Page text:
Economic policy for the information economy : a summary of the Bank's 2001 Economic Symposium
AbstractThe economies of the industrialized countries are being reshaped by the rapid development and diffusion of advanced information and communications technologies. Access to information is unprecedented, and the ability to process and exchange information has helped businesses increase efficiency and households raise their standards of living. There has been considerable agreement as to the broad features of the emerging information economy. But there has been less consensus on the likely magnitude and significance of the economic effects or on the important policy issues raised by these developments.> The Federal Reserve Bank of Kansas City sponsored a symposium, “Economic Policy for the Information Economy,” at Jackson Hole, Wyoming, on August 30 – September 1, 2001. The symposium brought together a distinguished group of central bankers, academics, and financial market experts to examine how the information economy will alter the structure of economic activity. The symposium also served as a forum for addressing key policy challenges.> Mr. Hakkio summarizes the principal issues raised at the symposium. Participants agreed that the information economy has changed the microeconomic and macroeconomic structure of the U.S. and foreign economies. The general consensus at the symposium was that long-run growth was probably 3 to 3 ½ percent, compared to 2 ¼ to 2 ½ percent in the 1980s and early 1990s.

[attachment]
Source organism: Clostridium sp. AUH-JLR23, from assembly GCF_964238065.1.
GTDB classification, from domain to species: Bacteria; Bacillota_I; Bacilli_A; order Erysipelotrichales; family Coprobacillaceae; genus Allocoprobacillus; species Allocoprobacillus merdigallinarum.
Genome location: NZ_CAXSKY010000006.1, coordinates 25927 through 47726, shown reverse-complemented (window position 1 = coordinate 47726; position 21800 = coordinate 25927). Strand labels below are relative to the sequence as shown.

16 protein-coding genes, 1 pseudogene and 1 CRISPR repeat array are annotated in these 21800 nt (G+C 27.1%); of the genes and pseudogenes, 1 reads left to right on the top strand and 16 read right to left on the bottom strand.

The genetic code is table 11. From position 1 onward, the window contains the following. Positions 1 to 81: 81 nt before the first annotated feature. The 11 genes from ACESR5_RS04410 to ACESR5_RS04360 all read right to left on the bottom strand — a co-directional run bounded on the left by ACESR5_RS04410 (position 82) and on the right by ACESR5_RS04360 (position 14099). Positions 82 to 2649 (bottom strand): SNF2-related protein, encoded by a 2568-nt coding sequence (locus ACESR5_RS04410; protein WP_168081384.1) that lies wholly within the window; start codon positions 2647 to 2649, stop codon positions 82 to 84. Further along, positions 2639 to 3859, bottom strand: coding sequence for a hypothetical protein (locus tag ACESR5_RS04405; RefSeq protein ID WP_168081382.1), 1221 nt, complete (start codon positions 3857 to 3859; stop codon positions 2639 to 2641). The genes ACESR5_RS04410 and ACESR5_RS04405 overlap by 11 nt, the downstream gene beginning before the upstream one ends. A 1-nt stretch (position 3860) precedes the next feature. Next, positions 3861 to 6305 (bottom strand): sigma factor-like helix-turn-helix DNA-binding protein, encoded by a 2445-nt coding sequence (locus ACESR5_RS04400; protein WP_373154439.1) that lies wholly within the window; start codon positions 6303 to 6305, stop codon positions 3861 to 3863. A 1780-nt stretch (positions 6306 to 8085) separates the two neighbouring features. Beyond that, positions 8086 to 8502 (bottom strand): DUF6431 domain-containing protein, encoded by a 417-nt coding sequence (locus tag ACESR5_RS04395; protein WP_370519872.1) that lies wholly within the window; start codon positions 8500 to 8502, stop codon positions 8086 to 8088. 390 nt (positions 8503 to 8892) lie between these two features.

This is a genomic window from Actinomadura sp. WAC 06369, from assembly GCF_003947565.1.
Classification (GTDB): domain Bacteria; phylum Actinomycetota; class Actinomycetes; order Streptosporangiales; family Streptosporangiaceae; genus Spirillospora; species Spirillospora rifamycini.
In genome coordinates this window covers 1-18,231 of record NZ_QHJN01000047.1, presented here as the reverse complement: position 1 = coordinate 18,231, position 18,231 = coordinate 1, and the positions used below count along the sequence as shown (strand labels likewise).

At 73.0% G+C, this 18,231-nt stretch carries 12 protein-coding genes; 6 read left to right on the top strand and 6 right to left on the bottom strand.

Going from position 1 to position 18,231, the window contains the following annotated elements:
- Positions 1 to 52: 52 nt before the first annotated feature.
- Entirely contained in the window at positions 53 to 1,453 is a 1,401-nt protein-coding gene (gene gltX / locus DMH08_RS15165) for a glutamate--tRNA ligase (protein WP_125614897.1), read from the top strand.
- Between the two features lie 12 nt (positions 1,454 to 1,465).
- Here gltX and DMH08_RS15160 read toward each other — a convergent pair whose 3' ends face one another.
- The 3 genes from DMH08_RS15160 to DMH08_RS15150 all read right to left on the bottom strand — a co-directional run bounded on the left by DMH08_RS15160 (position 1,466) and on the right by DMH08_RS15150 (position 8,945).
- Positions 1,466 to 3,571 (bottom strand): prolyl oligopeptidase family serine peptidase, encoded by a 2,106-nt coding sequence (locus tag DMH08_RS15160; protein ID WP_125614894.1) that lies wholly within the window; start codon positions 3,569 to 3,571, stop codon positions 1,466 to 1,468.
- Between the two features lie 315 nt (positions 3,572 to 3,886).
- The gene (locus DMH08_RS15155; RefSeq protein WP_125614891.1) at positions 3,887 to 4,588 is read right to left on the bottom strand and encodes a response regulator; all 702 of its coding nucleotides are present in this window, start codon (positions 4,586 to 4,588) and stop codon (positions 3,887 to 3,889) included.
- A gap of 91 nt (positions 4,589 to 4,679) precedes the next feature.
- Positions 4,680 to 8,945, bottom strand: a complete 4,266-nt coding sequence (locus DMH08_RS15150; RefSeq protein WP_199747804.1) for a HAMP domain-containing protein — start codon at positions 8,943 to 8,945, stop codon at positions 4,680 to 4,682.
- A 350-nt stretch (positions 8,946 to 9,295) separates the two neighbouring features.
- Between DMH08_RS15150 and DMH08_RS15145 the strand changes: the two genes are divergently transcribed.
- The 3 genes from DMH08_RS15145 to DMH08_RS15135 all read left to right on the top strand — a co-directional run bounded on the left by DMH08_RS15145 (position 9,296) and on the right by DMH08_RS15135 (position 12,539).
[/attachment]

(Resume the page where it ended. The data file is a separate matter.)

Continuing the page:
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Bibliographic InfoArticle provided by Federal Reserve Bank of Kansas City in its journal Economic Review.
Volume (Year): (2001)
Issue (Month): Q IV ()
Other versions of this item:
- Craig S. Hakkio, 2001. "Economic policy for the information economy : a summary of the Bank's 2001 Economic Symposium," Proceedings - Economic Policy Symposium - Jackson Hole, Federal Reserve Bank of Kansas City, pages xxii-xxxxi.
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